evan_tech

01:44 pm, 22 Aug 05

subsetting

Coding question:
Suppose you have a large (on-disk, too large for memory) hash table that you'd like to pull n random entries out of. You don't know the total number of entries, just that there are more than n. Assume you have an API like "for key, value in table.stream(): ..." How do you do it?

Update: made it more clear, and added an answer here, after the cut and in white-on-white. The comments discuss the solution, so don't read 'em unless you want spoilers.
This is related to a common interview question, and one that I think is sorta lame. You could maybe expect an interviewee to solve it with some probability and some induction when n=1, but it feels to me like it's a trick question.
(It is instructive to solve it for n=1, and the hint is to use induction on big-N, the length of the data.)

But the answer that gave me recently sorta made me feel dumb (or, perhaps, too clever for my own good -- I was busily implmenting something more complicated): If your hashing function is good (which is sort of the point of a hash table), the keys are already in "random" order; just grab the first n and you're done.

(I suppose you could argue this depends on the organization of your hash table and what it means to be "random"...)

•  Anonymous reply to this
• Exactly what I was going to ask. :)If so, it's easy.... just iterate over all rows, picking ones where int(rand(remaining_rows)) == 0.But I imagine he doesn't know the size. reply to this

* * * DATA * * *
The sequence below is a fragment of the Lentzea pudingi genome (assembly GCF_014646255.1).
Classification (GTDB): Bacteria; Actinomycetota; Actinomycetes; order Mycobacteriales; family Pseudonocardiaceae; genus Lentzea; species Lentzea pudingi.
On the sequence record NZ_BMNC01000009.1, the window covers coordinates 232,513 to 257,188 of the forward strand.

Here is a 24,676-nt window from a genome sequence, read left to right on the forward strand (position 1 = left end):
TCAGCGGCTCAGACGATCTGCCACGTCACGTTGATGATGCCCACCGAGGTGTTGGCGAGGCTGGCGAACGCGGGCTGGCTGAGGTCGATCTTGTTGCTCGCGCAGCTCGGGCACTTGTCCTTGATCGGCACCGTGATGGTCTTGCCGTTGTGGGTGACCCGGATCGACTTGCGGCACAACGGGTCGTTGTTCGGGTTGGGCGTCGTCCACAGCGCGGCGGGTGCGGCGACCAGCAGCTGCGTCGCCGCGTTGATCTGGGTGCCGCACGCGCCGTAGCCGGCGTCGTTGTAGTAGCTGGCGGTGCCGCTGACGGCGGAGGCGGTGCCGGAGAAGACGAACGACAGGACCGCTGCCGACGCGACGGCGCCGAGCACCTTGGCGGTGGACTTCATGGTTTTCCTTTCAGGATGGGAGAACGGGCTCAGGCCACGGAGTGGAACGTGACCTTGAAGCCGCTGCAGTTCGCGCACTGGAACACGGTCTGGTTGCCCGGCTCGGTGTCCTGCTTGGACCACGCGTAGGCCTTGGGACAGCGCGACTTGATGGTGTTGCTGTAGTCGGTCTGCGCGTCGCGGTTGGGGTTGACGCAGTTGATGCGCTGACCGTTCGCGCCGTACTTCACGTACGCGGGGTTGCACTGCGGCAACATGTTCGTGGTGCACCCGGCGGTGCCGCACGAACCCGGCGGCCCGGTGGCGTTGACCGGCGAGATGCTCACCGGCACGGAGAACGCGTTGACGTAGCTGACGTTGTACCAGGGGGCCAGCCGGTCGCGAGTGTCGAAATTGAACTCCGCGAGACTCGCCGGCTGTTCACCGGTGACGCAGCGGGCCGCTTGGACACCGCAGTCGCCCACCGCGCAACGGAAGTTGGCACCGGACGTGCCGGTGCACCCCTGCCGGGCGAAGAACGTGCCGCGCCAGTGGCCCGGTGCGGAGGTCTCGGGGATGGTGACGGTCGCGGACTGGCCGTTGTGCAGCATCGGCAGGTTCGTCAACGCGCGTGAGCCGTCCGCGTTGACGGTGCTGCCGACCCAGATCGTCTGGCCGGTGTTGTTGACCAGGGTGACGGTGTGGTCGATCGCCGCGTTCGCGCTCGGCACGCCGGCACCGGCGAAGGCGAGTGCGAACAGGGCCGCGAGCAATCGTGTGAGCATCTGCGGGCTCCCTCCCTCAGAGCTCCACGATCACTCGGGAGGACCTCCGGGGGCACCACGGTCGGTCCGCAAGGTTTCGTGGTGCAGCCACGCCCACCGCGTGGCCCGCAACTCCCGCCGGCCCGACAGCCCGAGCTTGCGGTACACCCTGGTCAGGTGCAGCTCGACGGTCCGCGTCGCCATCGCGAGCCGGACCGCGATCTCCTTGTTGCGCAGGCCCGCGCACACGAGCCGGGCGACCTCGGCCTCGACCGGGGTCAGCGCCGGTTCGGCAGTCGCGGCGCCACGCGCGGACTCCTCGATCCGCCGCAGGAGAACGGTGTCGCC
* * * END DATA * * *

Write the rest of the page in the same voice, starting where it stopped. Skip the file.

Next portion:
• (scaling probability for n, and stopping early when n is 0....) reply to this
• i don't know a definitive answer to this, but the obvious solution seems to be something like: store the first N sequential entries into a table, then with some probability on each iteration, drop and replace a random entry in the table with the last entry read from the stream.this seems to favour entries near the beginning of the stream, though, unless there's a way to vary the replacement probability... reply to this
• (My statistics/probability background sucks, so the following might be wrong; I welcome corrections)It actually favors either the initial N or a window of the past M entries (for some M). If S is the size of your set, and P is your probability, then:P > N/S: Favors last M entries (M >= N/P i think)P = N/S: fair(?)P < N/S: Favors initial N entries (unlikely to pull N fresh elements out of the whole set)If your P is too high, there is some large M such that, when you try M iters, you will eventually have more than N hits, thus any dataset S > M+N, the first N elements are less likely to be selected than the next M elements.That said, i'd be happy with this solution as a first approximation. It's a good idea (better than any of my ideas, for sure), and i think its drawbacks will be relatively universal. reply to this